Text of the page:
Shiny Shelf


Adam & Joe Go Tokyo

By Mags L Halliday on 06 July 2003

I have a soft spot for Adam Buxton. Yes, he’s the short one with the thick eyebrows and the captain’s hat who comes dangerously close to being “cuddly”. I have never forgotten late night hysterics as Adam and Joe recreated classic moments using their toy collection. But, like Ant and Dec, Adam and Joe are ageing before our very eyes. ‘Adam & Joe Go Tokyo’ should be great. You can imagine the pitch: get Adam and Joe, well known lovers of all things kitschy Japanese, and send them to Tokyo! Hilarious! What could possibly go wrong? Well, quite a bit.

Comedy duos work niches: Morecambe and Wise ‘lived’ together in some strange 70s bachelor-dom, Reeves and Mortimore smack each other around with comedy frying pans. The comedy comes from pattern recognition and from the fact that the duo follow the logic of the false world they inhabit. Adam & Joe’s first natural habitat was Channel 4 and, more precisely, a young man’s bedroom replete with far too many Star Wars figures, cuddly toys and the like. Not only that but their behaviour was exactly what you might expect. And yes, I’ve been known to get my two oh-so-slightly different models of Obi-Wan Kenobi (both from ‘The Phantom Menace’) to have light sabre duels so I know the world of which I speak. It was like two people I knew had somehow got control of the TV (see also ‘Adam & Joe Take Over TV’) whilst Joe’s father got on with the actual going out and doing the things the boys ought to be doing. Obviously, that was a false universe, just as Morecambe and Wise didn’t really live together, and they would move on from their bedroom but why to something as flat as this?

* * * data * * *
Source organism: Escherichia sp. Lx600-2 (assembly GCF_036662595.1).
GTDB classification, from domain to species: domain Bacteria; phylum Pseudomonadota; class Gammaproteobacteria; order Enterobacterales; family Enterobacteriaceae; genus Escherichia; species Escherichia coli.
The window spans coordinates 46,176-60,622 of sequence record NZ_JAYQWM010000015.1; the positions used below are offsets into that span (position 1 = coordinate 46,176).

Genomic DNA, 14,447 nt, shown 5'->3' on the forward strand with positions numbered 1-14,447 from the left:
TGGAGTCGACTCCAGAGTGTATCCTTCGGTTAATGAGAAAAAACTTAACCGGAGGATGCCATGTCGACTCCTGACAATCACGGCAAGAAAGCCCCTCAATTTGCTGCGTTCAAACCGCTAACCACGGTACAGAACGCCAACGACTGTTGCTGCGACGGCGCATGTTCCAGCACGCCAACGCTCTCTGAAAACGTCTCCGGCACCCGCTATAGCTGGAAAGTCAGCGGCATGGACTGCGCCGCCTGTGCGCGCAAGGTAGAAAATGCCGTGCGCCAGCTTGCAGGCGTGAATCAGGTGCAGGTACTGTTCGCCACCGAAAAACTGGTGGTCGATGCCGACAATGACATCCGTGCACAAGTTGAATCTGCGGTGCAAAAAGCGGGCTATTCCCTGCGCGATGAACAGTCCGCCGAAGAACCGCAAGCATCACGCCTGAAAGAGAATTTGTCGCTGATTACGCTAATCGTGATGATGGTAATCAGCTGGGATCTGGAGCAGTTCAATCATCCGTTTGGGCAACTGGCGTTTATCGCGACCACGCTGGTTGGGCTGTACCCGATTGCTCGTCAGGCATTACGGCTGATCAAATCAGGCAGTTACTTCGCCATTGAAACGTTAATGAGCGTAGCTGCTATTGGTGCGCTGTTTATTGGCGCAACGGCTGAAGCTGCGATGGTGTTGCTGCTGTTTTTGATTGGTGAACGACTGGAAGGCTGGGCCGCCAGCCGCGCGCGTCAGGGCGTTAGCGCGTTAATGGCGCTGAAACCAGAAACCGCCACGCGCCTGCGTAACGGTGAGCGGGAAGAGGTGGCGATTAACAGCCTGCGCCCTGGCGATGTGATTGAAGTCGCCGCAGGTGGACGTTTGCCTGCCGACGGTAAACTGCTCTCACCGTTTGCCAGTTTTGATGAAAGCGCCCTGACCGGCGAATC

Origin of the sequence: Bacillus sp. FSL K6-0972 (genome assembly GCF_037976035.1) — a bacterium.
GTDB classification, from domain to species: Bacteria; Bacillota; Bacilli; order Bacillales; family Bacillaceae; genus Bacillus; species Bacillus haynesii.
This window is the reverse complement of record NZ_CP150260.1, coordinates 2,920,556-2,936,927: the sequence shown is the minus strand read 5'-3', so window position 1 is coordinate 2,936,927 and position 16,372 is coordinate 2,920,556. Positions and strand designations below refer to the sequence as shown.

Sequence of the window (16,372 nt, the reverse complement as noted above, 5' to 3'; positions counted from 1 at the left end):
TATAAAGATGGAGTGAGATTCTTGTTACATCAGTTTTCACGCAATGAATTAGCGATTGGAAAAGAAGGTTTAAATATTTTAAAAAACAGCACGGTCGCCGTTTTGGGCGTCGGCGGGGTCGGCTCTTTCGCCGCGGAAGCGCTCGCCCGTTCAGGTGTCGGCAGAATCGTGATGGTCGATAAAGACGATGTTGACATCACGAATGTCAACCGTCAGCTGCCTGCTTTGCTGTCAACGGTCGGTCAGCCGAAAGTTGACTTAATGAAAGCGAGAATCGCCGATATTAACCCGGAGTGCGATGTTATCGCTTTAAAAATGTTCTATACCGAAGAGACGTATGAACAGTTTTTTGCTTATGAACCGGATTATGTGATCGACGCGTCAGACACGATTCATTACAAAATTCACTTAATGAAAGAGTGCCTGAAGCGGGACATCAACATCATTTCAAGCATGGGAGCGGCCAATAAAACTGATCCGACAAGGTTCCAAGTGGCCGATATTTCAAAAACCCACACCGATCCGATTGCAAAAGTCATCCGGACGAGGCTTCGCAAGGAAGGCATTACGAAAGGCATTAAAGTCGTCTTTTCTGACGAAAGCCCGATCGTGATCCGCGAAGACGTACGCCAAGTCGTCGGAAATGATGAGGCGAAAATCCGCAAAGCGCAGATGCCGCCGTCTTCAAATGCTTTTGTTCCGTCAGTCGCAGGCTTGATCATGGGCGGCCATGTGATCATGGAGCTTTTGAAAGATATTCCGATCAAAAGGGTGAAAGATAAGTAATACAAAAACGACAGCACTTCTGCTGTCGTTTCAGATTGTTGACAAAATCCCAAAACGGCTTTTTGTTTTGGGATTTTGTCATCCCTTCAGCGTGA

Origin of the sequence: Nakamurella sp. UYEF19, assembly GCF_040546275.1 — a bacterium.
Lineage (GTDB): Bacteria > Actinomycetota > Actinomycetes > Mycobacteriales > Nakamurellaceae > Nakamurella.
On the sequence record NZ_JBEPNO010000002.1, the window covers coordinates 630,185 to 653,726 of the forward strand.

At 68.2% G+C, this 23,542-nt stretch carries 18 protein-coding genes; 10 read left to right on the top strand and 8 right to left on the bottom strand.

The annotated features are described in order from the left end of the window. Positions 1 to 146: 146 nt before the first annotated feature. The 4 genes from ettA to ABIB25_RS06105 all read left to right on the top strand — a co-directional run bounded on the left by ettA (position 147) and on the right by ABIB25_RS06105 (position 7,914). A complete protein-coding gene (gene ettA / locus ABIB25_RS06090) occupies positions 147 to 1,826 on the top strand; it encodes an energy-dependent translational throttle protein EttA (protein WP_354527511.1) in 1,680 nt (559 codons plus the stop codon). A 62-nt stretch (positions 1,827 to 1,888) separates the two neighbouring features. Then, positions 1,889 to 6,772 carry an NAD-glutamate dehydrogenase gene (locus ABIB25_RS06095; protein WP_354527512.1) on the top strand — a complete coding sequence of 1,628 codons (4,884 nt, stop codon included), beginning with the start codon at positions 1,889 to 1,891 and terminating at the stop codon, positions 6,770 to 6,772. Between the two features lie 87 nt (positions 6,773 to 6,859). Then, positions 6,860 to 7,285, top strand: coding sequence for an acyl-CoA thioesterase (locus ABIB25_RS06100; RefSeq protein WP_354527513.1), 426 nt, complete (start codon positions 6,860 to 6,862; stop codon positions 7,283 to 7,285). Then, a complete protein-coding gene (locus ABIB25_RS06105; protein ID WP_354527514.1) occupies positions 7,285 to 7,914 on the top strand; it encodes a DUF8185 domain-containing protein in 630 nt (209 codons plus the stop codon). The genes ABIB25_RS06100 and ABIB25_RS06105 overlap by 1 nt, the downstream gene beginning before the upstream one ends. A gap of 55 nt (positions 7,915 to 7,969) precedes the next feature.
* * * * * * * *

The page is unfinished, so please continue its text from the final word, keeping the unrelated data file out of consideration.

‘Adam and Joe Go Tokyo’ takes the lads out of their natural habit – and I don’t mean Channel 4 – and put them in a large, bright shiny studio in Tokyo. The brushed aluminium set could be from any cheap filler show on BBC3 (‘pure24′, ‘celebdaq’, ‘liquidnews’) and suddenly Adam and Joe’s false conviviality doesn’t look like two TV pros pretending to be amateurs floundering about in a studio but like two TV pros floundering about. It’s one of those TV moments when you can almost smell the desperation.

Take J-pop. I loved ‘Saiko!Exciting’ which just played J-pop videos in between anime and strange Japanese lessons. Adam and Joe play a bit of a video and then attempt to deconstruct it – like ‘Beavis and Butthead’ but real. J-pop videos don’t need deconstructing as the viewer is already creating their own crazed working out of what is going on. It captures none of the fun of J-pop and by only showing a bit of the videos, it denies the viewers the chance to be creative with its meaning.

Chunks of the show are dedicated to Adam and Joe’s not terribly serious attempts to make it big in Japan. This could be a very entertaining satire on our one sleb-obsessed culture, highlighting the parallels and how people with nothing but the desire to become famous are facilitated by a load of backroom people taking their cut. Yet this too lacks bite. Although thanks for the image of the two of them posing in their undies which I have been unable to shake out of my head. Like ‘the Michael Essany show’, it’s as if merely showing the behind the scenes stuff should be enough to entertain us. ‘Pop Idol’ etc were based on the pleasure of watching someone humiliate themselves for passing D-list status and, even though they aren’t taking it seriously, there’s something like contact embarrassment at watching Adam and Joe do it.

Ironic material should be inviting the audience in on the joke, but nothing about this show invites you in. The over-glossy set, the stilted patter, the lack of warmth all alienates the audience. Hopefully, this is a glitch. A phase they’re going through before they settle down to a life outside of the anoraks and bedrooms of their Channel 4 material. Whatever it is, it’s not funny. And there is no worse thing for a comedy duo to be.


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